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A Child of the Glens by Edward Newenham Hoare

McAravey had been much worse all Saturday


Almost

immediately she fell off into a broken and uneasy sleep, while Elsie and her friends whispered together at the door.

"We shall gee you again the day after to-morrow, Sunday," said Lady Eleanor, as they prepared to start. "We are going to Ashleigh Church, and will lunch at Mr. Smith's--he says you always stay for Sunday-school."

"Yes," said Elsie, "that is very nice, and I'll be sure to be out--unless gran is too bad," she added, anxiously glancing towards the bed.

Sunday came, and there was quite an excitement at Ashleigh Church when the clumsy hired carriage from Ballycastle drove up, and the two ladies appeared.

The Rev. Cooper Smith, who had been popping his head out of the vestry door off and on for the last ten minutes, was in readiness to receive his guests, and then retired to have as much time as possible for a last look at the specially prepared sermon. Mrs. Cooper Smith was too anxious about the lunch to go to church, but all the rest of the family were assembled in full force. Elsie, however, did not put in an appearance, and the absence of her fine voice left a sad gap in the somewhat too elaborate service that had been, got up for the occasion.

After service was over the clergyman took his guests to see poor Elsie Damer's grave. Lady Eleanor suggested that something should be added to the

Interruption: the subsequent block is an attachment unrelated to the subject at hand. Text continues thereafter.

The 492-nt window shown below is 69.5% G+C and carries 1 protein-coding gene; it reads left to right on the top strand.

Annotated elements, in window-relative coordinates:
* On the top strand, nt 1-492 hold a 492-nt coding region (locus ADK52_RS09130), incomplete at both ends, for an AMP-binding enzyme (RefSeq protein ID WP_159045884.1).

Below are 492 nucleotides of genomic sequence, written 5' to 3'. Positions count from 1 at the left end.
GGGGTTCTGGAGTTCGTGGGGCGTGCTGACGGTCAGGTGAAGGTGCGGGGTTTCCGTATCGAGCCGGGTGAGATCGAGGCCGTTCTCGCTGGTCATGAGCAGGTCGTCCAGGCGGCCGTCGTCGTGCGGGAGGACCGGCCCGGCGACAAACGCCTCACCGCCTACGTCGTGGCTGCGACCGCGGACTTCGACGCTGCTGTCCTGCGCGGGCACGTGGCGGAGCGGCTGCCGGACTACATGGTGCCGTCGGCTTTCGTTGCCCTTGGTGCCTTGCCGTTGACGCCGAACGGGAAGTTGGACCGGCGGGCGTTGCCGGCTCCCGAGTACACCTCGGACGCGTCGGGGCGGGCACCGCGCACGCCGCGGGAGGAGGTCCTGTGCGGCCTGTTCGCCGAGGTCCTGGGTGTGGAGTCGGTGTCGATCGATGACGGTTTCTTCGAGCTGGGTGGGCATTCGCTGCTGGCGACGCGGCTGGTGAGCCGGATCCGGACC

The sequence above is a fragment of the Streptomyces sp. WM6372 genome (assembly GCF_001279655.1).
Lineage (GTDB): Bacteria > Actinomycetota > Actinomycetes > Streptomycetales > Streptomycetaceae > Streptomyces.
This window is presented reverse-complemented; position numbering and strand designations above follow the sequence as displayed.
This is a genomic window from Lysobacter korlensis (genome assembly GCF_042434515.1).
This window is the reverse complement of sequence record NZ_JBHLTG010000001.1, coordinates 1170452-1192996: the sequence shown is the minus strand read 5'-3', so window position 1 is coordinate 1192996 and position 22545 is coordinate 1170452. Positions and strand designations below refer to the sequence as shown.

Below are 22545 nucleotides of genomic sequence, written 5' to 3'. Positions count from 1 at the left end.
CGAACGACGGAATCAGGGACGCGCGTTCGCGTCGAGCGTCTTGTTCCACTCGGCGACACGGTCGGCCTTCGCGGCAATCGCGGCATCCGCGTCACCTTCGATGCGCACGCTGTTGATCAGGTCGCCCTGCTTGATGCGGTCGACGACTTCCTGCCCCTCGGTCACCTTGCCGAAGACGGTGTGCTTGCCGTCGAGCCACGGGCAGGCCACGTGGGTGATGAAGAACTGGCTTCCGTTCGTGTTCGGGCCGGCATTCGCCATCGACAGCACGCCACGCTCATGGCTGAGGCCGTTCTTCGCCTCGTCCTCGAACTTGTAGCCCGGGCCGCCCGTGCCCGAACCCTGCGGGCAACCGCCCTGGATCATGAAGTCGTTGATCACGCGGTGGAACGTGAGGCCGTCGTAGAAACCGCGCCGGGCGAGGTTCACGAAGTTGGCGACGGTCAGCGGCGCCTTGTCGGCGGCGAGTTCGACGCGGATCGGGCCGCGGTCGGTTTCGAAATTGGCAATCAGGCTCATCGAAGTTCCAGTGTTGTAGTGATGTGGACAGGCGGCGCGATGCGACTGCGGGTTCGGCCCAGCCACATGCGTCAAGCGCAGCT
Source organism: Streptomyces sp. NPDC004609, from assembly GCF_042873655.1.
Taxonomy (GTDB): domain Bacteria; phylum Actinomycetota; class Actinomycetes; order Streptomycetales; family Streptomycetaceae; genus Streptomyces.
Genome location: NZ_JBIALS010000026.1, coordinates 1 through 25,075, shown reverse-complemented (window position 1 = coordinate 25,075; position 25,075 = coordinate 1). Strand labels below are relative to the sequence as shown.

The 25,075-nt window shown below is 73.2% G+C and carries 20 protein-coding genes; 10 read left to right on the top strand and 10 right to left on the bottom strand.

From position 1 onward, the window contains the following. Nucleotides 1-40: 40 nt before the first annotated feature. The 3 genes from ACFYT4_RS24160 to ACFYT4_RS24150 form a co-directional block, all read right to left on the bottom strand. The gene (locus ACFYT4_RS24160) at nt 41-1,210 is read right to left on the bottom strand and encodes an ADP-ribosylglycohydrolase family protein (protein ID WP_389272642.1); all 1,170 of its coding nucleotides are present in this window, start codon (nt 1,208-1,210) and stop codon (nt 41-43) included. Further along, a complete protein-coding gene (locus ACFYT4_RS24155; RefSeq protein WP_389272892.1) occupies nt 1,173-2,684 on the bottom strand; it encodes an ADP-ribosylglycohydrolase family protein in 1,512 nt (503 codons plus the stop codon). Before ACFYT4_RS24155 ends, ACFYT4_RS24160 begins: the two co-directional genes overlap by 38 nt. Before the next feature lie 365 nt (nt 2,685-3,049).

inscription, setting forth the way in which the name had been discovered. How this should be done was the subject of conversation during the walk to the rectory. There they found Elsie just arrived. Mrs. McAravey had been much worse all Saturday, and Elsie could not get away in time for church. She had only come now because the dying woman had expressed a wish to see Mr. Smith. This news cast a shadow over the party. Elsie remained for luncheon, on Mr. Smith's promising to be ready to start immediately after, when the returning carriage could bring them a considerable distance on the way, dropping them at a point not more than two miles from Tor Bay.

"I must say good-bye now," said Lady Eleanor, drawing Elsie aside as they left the dining-room; "I cannot tell you how glad we are to have found you, and to have found you so like your dear mother too. It is too bad papa and mamma cannot see you, as we must leave to-morrow; but we shall meet again soon."

"I do not know about that," replied poor Elsie, almost breaking down.

"My dear child, you do not think we are going to let you be lost again! And this is what I want to say to you, Elsie, dear: will you promise to come over to us when--I mean if anything happens to Mrs. McAravey?--she cannot live long, poor old body."

"Oh, you are too kind!" cried Elsie, fairly bursting into tears, and hiding her face on her new friend's shoulder--"you are too kind; but how can I promise? It sometimes seems my duty to stay here."

Eleanor More was a true woman, and so--though surprised at this sudden outbreak--she lifted the girl's head between her hands, and kissing her forehead, said, "There, Elsie, child, don't fret, I will not press you now. God will show you your duty, and make your way plain before you. They are coming now, and the carriage is at the door."

CONCLUSION.

The summer had waned away; the autumn tints were already on the trees, and the light of the September afternoon was growing feeble and uncertain, as a dainty little figure scrambled out of the low carriage that had drawn up before the neatest and most ideal of English cottage homes. Lady Eleanor More stood at the garden wicket to receive her friend, and behind her in the doorway was to be seen a tidy, white-capped little old woman.


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